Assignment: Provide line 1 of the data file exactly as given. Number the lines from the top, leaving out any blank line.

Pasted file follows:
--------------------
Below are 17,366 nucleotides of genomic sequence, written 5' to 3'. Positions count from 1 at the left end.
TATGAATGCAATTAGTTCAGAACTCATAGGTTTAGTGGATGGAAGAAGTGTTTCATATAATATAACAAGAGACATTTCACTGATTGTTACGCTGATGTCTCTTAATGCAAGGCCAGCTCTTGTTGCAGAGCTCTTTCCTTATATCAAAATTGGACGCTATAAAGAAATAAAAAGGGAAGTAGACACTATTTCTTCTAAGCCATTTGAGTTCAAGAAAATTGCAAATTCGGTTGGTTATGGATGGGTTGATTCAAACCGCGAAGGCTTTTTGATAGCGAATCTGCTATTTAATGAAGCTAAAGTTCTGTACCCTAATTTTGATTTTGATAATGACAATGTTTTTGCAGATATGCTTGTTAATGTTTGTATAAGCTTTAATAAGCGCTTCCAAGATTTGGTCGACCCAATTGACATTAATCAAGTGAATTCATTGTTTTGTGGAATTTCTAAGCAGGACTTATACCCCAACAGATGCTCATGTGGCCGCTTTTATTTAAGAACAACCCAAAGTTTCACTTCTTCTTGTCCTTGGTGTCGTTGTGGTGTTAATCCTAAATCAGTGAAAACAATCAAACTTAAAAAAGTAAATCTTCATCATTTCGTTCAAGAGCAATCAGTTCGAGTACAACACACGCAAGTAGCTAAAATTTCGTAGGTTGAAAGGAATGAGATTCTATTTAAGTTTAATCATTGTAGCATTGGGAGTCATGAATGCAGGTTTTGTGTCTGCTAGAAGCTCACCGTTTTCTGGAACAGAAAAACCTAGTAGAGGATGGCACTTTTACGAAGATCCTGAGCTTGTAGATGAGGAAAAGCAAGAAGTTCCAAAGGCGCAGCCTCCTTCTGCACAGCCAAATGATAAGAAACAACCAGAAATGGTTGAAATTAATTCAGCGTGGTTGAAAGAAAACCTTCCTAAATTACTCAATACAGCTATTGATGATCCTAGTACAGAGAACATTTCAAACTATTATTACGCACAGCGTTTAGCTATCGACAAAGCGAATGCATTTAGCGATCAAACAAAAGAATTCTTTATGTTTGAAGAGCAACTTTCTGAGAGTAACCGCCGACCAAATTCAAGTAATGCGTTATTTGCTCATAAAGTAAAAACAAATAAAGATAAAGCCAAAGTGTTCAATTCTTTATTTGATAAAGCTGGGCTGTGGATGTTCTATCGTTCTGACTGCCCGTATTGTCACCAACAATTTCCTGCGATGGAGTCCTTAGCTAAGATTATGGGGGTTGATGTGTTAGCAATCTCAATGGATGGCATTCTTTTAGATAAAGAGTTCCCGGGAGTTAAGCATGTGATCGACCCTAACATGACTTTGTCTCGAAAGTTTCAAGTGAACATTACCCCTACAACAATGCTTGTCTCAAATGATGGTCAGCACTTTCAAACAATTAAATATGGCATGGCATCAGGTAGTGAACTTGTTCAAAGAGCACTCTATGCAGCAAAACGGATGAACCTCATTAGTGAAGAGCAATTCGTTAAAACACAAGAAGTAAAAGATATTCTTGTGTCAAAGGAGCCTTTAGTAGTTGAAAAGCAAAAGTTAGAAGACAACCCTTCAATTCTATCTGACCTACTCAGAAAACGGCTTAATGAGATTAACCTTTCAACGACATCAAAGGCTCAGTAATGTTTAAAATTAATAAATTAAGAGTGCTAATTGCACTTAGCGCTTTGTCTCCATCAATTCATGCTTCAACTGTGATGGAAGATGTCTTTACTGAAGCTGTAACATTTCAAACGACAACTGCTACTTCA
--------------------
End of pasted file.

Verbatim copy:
Below are 17,366 nucleotides of genomic sequence, written 5' to 3'. Positions count from 1 at the left end.